The tide is rising. The ice caps are melting. The oceans are awash with trash. That is the main message from the Giardini in Venice, where the 2019 Biennale has just opened. But apparently we should not abandon all hope. For there is always birdsong, and another dance class.
This is what the international pavilions seem to be saying, over and over again. If I saw one doomed pavilion, the floor wrenched up, the walls torn down (ever so politely) to reveal the gardens beyond, I saw four. The entrance to the French pavilion is through the dug-out earth below, sending you back to nature. The Spanish pavilion sends you outside to witness the threatened vegetation beneath spouts of bright acid rain. In the German pavilion, a toxic brown stain pours down the walls to a thrumming soundtrack of inchoate menace. There are barren rocks everywhere.
Vapour steams from the roof of the main international pavilion, plunging the gardens into Whistlerian fog. Vapour pours from the roof of the French pavilion too. Someone really needs to keep an eye out for these repetitions. In the Korean pavilion, they’re teaching you ancient and modern dance steps in a sequence of captivating films. In Switzerland, the dance spools backwards, like some Michael Jackson pastiche, on a screen big enough for Leicester Square.
These moves are a retort to reactionary forces of every sort, or so we are told. The same is more obviously true of the transgender and non-binary dance class in Brazil, where they’re jaunting their Lycra-clad curves to intoxicating music in a film called Swinguerra (get it?). Birds made of porcelain, glass or fabric alight on branches, sometimes accompanied by recorded song, sometimes actually alive and fluttering through art’s version of nature as hopeful metaphors made literal.
One of them, snow-white and momentarily perched on a bit of rusty wire next to a dead bird, a cigarette stub in its beak, stares anxiously back at visitors to the first section of Laure Prouvost’s French pavilion. All around it is a sea-green tide of cast glass, inevitably bobbing with discarded phones and bottles. This preaching to the converted, however, is only a prelude to an epic film in which Prouvost’s visions of the sea arrive in mesmerising waves.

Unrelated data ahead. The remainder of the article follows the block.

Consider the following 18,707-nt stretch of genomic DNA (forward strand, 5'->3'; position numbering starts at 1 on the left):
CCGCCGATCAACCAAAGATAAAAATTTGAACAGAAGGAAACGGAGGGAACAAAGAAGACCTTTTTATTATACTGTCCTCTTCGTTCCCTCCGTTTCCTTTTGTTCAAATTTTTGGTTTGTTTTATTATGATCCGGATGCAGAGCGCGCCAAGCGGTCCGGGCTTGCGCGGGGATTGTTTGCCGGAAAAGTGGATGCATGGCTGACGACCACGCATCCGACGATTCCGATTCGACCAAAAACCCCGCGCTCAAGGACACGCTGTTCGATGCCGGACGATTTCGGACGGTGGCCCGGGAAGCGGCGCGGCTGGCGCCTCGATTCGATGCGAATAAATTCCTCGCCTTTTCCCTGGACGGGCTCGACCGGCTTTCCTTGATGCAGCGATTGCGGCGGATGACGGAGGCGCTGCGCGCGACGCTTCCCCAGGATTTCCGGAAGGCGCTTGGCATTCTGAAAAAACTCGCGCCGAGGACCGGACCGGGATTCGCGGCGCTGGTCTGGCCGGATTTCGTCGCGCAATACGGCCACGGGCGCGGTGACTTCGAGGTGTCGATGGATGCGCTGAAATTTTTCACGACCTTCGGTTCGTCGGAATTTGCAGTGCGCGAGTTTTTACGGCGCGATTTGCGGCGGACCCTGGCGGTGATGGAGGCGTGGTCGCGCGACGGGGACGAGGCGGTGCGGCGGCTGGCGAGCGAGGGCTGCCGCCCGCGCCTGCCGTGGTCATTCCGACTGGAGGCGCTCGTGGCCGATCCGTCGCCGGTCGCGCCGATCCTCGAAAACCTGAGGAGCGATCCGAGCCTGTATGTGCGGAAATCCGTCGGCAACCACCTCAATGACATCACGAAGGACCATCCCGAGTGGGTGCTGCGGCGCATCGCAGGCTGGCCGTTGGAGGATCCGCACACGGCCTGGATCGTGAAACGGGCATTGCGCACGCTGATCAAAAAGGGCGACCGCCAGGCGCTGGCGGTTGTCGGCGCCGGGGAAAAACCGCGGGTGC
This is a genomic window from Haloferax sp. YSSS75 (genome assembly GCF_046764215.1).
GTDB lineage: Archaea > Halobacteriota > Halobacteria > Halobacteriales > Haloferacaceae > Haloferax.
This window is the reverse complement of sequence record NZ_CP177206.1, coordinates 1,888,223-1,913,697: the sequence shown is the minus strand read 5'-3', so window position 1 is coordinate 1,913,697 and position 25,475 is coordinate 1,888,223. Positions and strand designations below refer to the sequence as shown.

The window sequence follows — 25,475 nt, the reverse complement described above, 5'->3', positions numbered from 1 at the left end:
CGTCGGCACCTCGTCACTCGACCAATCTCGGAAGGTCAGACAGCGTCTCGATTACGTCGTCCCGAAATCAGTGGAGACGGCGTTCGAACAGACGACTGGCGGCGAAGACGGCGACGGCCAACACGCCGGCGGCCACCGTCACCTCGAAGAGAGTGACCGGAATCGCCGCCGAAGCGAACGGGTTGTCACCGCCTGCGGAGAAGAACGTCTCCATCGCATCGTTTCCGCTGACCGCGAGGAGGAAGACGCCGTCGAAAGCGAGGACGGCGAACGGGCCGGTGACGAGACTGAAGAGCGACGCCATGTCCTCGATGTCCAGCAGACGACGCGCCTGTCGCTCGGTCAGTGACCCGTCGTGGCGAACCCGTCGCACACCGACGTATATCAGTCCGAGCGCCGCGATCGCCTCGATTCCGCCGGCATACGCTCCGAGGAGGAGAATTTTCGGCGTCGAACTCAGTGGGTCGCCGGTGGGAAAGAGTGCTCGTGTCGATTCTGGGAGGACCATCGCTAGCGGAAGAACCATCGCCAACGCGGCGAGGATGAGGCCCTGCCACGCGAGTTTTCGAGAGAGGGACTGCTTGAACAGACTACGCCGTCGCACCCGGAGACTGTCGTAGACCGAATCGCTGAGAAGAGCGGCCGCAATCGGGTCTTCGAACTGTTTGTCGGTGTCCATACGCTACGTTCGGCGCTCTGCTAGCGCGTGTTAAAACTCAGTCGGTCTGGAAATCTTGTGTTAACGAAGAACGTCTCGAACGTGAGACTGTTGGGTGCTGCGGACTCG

Immigrants sing songs of yearning to the ocean, through which fish speed, free as these people never are. A squid arrives in Venice, slithering up the steps to this very pavilion, which gradually fills with animals and songbirds. Acrobats, dancers and magicians perform a kind of liberation ballet – some apparently spilling out of the screen, somehow, to emerge right here among us – culminating in the euphoric sight of a man leaping from the roof into the open air. This was spellbindingly strange, a contemporary version of both The Odyssey and The Tempest.
Emerge through the spume of mist to the Canadian pavilion opposite and you’re in a white-out of ice, and a dramatised apology to the Inuit for forcing them out of their Igloolik territories. Featuring the great Danish actor Kim Bodnia, from The Bridge and Killing Eve, this film is a compelling recreation of historic events, but immensely too long at over an hour. The Biennale is not a cinema.
Iceland, by contrast, is on fire with a spectacular cave of glowing multicoloured threads descending like iridescent icicles. This pavilion is always something of a send-up, a charming play on Icelandic sagas. Some things never change in Venice. Finland always rises above its allotted space, more of a shed than a pavilion, this time with a curious meadow of flora and fauna somehow blowing across its ceiling: a world turned upside down. Russia is always melodramatic, with a spectacular inferno of damned souls, sinister black automata rising and falling in scarlet hellfire.
There is never a queue for China, at the far end of the Arsenale docks, despite some extremely potent art (this year, ancient watercolours breaking into startling animation). There is always a queue for Britain.
One at a time is probably the best way to see Cathy Wilkes’s melancholy show, in any case. Any more might overwhelm her tiny figures, with their white discs for heads and their distended grey bellies, children of poverty and hunger. A mother of sorts is evoked in the stark white arms that rise out of a basin, as if petrified in the constant act of washing up, and in the headless figure in a green 30s dress that stands upon feet of clay.
Behind her lies another foot, perhaps the ghost of a lost child. There are faint red stains on the floor and a nameless bundle of rags. Some sort of narrative is building.
But the Belfast-born sculptor is nothing if not oblique. Lengths of tattered muslin invoke wedding veils and long-ago tea parties. Her frail figures seem to exist within a country house atmosphere of masters and servants, and the last room opens to numinous paintings and prints of what might be the Irish landscape. But it all feels wan and timid, for such a poet of an artist, rather than deliberately unfulfilled.
By chance, Sean Edwards’s monologue for the Welsh pavilion seems to return to a similar past. Voiced by his mother, a lone parent scraping a living as a cleaner, you hear it broadcast among forests of carpet tracks and a hanging garden of quilts: a quiet and modest lament.